Humans have been living in cities for a long time now. Something like six thousand years ago the first human settlements grew large enough to earn that title. Over the millennia great cities rose and fell. The center of a great empire in one century could be left empty and abandoned the next. But while the fortunes of individual cities were always precarious the idea of the city continued to thrive.
But it wasn’t until the 20th century when the majority of humans moved to large densely populated cities. Electricity, plumbing and the car allowed cities to grow to previously unimaginable sizes. Now, in the early 21st century information technology is giving us the chance to rethink what the city can be.
Managing resources like water, power and sanitation can be far more efficient if you know exactly when to deliver those services when people need them. But redesigning the city for the information age isn’t going to be easy. There are many stakeholders that need to be oriented towards a common vision. And in a democracy like Canada getting people to agree about anything is always a challenge. So, explaining that vision is hugely important.
Suresh Parmachand has been thinking a lot about that vision. He previously worked with the Canadian Standards Association to develop smart technology rules and regulations for Canadian industry. Now as the VP of marketing for Trend Hunter he helps brands to prepare for the next phase of the digital economy.
Making the smart city talk
“I’ve been spending a lot of my time the last seven years on interoperability. Not only on on intelligent devices but on systems as a whole. What materials you use on the structure you’re building will depend on the heating and cooling loads that you’ll require for your indoor climate. How do those systems then contribute to the larger city? You have to look at creating this vision and then make sure that it’s realistic. And that’s really where this virtuous cycle gets created.”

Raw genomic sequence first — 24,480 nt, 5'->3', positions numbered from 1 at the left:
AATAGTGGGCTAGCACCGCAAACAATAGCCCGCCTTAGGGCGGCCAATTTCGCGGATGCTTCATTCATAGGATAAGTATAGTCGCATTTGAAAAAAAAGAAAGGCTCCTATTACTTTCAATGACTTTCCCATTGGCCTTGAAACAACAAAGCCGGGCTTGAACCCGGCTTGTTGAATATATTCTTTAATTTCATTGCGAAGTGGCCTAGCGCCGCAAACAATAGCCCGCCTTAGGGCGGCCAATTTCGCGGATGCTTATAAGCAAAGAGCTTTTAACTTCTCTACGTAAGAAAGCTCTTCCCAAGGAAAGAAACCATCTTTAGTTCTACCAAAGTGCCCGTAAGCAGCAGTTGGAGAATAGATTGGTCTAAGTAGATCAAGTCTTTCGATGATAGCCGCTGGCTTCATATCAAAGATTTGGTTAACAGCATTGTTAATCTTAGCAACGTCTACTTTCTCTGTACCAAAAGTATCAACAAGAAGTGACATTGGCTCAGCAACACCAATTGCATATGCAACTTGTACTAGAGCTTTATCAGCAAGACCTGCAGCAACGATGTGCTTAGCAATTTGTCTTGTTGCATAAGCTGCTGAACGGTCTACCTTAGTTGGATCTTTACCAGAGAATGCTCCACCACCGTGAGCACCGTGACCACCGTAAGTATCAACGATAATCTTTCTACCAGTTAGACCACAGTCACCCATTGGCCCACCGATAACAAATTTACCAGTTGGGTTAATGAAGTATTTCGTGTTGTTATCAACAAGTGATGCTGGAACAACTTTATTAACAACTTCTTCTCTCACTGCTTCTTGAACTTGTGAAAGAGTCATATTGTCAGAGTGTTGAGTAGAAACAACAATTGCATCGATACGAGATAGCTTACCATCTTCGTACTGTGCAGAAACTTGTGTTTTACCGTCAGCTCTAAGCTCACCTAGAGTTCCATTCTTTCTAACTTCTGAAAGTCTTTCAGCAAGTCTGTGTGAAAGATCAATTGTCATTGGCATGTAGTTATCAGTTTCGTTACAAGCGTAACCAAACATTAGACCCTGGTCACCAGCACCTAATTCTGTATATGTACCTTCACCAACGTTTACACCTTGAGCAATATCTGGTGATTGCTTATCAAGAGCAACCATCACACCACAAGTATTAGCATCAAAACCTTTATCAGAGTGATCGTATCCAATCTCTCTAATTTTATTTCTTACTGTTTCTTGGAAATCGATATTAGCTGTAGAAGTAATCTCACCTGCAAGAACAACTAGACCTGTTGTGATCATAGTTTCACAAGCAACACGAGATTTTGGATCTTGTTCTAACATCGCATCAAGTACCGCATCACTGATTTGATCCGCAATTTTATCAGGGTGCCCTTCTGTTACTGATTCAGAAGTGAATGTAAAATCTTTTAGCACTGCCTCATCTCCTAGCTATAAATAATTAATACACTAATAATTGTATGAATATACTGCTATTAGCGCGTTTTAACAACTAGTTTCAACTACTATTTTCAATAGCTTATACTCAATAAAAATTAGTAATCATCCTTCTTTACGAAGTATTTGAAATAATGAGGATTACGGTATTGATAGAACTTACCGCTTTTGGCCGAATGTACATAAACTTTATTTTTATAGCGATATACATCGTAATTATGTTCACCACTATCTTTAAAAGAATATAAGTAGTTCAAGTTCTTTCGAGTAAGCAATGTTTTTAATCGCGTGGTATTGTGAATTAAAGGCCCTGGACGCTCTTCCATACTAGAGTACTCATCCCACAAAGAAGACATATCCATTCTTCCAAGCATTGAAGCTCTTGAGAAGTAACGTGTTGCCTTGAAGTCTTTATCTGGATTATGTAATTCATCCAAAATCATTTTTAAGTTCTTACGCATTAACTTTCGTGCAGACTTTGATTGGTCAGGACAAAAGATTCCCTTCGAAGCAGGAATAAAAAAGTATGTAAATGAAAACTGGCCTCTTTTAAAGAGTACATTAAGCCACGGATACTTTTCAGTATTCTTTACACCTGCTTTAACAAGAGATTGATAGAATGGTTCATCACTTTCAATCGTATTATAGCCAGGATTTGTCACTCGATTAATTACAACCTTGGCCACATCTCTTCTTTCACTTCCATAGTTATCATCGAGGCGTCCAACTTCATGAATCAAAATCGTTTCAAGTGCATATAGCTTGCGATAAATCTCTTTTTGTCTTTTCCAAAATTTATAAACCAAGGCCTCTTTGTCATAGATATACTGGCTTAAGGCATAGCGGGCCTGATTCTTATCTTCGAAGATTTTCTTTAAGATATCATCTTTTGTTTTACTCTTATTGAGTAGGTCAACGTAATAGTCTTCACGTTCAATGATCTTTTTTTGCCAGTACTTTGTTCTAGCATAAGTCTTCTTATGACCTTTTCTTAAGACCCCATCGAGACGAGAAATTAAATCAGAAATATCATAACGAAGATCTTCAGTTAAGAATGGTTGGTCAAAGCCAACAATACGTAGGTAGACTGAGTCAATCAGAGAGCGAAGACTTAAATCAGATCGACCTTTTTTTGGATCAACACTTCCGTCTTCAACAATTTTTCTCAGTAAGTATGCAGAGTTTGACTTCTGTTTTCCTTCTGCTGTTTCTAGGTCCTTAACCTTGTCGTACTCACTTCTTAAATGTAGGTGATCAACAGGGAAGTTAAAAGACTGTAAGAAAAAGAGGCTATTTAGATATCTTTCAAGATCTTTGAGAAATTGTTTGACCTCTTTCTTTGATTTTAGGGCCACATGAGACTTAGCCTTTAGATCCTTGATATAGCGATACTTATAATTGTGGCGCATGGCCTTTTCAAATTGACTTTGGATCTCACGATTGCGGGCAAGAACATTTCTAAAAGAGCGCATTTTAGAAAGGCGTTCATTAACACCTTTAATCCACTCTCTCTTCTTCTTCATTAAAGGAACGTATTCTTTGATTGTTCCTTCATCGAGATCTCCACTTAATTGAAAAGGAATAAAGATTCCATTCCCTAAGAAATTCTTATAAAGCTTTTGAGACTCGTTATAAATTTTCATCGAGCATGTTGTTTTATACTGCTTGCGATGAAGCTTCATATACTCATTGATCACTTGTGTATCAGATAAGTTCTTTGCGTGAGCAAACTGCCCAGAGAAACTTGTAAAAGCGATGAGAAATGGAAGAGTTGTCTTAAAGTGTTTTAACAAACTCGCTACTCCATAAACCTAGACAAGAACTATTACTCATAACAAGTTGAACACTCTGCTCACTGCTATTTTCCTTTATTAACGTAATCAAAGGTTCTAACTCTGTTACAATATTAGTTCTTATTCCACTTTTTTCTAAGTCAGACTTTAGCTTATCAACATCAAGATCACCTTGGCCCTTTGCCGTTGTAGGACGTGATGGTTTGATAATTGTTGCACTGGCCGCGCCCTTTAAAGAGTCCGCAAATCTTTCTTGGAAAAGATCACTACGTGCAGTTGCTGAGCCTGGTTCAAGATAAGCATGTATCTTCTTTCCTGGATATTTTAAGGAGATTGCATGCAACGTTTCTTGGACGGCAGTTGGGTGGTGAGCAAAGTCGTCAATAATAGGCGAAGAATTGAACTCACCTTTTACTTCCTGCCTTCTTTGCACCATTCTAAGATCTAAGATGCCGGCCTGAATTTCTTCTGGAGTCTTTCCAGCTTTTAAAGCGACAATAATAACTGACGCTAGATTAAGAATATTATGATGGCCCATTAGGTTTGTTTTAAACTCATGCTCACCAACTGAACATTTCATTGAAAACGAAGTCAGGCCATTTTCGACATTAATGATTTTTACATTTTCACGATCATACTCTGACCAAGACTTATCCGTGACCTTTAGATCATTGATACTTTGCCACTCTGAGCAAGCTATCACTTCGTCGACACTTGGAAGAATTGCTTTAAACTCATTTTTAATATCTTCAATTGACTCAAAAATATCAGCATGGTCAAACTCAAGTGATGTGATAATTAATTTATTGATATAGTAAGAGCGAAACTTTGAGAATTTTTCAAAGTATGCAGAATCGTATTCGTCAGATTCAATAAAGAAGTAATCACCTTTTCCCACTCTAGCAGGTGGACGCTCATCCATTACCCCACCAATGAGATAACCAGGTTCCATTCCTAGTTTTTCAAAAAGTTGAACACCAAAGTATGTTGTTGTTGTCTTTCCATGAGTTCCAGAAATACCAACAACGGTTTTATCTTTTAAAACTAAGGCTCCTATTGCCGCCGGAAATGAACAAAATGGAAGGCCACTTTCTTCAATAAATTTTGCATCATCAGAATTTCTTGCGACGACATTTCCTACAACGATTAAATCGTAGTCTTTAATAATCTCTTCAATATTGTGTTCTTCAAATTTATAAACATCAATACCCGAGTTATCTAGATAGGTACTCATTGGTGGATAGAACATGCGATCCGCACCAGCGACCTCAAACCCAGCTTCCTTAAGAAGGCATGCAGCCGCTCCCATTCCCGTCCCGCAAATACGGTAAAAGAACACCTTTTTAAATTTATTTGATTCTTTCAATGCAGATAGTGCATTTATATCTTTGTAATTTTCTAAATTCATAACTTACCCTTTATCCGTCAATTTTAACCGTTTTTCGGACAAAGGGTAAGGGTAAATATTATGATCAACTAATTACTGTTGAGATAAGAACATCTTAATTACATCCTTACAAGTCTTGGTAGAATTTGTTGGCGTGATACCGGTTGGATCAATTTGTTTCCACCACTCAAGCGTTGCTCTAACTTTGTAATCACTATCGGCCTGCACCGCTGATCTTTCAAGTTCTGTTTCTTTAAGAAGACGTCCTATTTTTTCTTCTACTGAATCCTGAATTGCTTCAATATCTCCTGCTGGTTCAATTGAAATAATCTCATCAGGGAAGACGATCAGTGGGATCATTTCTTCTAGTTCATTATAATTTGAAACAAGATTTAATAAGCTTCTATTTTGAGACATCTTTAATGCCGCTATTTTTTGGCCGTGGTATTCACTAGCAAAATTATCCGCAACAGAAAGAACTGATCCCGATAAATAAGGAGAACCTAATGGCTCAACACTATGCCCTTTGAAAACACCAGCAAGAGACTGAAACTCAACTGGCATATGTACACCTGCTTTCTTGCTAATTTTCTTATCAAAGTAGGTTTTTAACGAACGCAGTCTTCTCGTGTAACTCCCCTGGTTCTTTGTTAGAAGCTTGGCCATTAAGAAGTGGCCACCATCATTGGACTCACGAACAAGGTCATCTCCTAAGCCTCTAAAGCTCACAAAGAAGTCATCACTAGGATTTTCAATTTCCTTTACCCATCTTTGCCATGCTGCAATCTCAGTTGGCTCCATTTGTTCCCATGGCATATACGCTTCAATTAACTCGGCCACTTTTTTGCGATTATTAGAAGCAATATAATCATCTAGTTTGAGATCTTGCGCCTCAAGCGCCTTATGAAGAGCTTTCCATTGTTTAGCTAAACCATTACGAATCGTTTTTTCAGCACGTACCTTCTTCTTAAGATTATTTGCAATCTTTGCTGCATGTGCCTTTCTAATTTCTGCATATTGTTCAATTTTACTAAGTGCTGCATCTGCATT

A democratic smart city
“Building the smart city is tremendous challenge. And it’s a tremendous opportunity as well. Innisfil, believe is doing it right. They’re going to articulate a vision, but they’re doing it democratically. And then by listening, it’s that empathetic approach. And it’s a human centered approach, which is the right thing to do. And I think that’s great. I think that’s what the cities need to do.”
The Danish model
“One city that’s cited as a kind of a benchmark is Kalundborg, Denmark. And they’ve taken the systems approach where they’re looking at the city as a system. Every independent piece, whether it’s the heating, or the lighting, or the actual management of waste is done in such a way that the output gets used as an input for something else. And so the environmental footprint is so small, it is it is kind of the city of the future, I believe”